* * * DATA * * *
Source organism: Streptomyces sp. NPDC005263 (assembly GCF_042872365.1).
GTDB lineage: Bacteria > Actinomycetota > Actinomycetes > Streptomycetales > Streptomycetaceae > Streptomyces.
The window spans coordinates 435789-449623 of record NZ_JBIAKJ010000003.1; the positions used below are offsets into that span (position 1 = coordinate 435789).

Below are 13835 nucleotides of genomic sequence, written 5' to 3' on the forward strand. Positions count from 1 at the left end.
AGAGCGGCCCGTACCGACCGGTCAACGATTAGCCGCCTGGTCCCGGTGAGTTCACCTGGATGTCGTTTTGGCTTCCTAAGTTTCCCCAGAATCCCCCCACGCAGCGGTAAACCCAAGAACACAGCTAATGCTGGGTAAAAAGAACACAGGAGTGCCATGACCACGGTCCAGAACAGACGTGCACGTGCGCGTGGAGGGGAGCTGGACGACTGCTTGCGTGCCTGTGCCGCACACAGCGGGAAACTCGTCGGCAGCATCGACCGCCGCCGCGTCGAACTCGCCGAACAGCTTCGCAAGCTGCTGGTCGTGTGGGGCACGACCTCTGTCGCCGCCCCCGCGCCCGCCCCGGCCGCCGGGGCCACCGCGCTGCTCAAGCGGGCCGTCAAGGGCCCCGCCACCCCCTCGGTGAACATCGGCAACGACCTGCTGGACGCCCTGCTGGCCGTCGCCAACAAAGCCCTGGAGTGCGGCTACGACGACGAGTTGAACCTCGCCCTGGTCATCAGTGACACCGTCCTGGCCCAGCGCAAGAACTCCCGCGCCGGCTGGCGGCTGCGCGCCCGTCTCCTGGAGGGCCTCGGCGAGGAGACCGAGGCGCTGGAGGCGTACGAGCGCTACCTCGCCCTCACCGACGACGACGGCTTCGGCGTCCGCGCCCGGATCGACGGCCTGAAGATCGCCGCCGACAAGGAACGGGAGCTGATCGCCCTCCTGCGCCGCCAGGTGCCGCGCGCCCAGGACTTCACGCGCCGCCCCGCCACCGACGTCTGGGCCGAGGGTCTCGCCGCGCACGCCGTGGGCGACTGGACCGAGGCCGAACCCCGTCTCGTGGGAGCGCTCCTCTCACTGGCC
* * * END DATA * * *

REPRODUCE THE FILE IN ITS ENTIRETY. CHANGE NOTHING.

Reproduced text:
Source organism: Streptomyces sp. NPDC005263 (assembly GCF_042872365.1).
GTDB lineage: Bacteria > Actinomycetota > Actinomycetes > Streptomycetales > Streptomycetaceae > Streptomyces.
The window spans coordinates 435789-449623 of record NZ_JBIAKJ010000003.1; the positions used below are offsets into that span (position 1 = coordinate 435789).

Below are 13835 nucleotides of genomic sequence, written 5' to 3' on the forward strand. Positions count from 1 at the left end.
AGAGCGGCCCGTACCGACCGGTCAACGATTAGCCGCCTGGTCCCGGTGAGTTCACCTGGATGTCGTTTTGGCTTCCTAAGTTTCCCCAGAATCCCCCCACGCAGCGGTAAACCCAAGAACACAGCTAATGCTGGGTAAAAAGAACACAGGAGTGCCATGACCACGGTCCAGAACAGACGTGCACGTGCGCGTGGAGGGGAGCTGGACGACTGCTTGCGTGCCTGTGCCGCACACAGCGGGAAACTCGTCGGCAGCATCGACCGCCGCCGCGTCGAACTCGCCGAACAGCTTCGCAAGCTGCTGGTCGTGTGGGGCACGACCTCTGTCGCCGCCCCCGCGCCCGCCCCGGCCGCCGGGGCCACCGCGCTGCTCAAGCGGGCCGTCAAGGGCCCCGCCACCCCCTCGGTGAACATCGGCAACGACCTGCTGGACGCCCTGCTGGCCGTCGCCAACAAAGCCCTGGAGTGCGGCTACGACGACGAGTTGAACCTCGCCCTGGTCATCAGTGACACCGTCCTGGCCCAGCGCAAGAACTCCCGCGCCGGCTGGCGGCTGCGCGCCCGTCTCCTGGAGGGCCTCGGCGAGGAGACCGAGGCGCTGGAGGCGTACGAGCGCTACCTCGCCCTCACCGACGACGACGGCTTCGGCGTCCGCGCCCGGATCGACGGCCTGAAGATCGCCGCCGACAAGGAACGGGAGCTGATCGCCCTCCTGCGCCGCCAGGTGCCGCGCGCCCAGGACTTCACGCGCCGCCCCGCCACCGACGTCTGGGCCGAGGGTCTCGCCGCGCACGCCGTGGGCGACTGGACCGAGGCCGAACCCCGTCTCGTGGGAGCGCTCCTCTCACTGGCC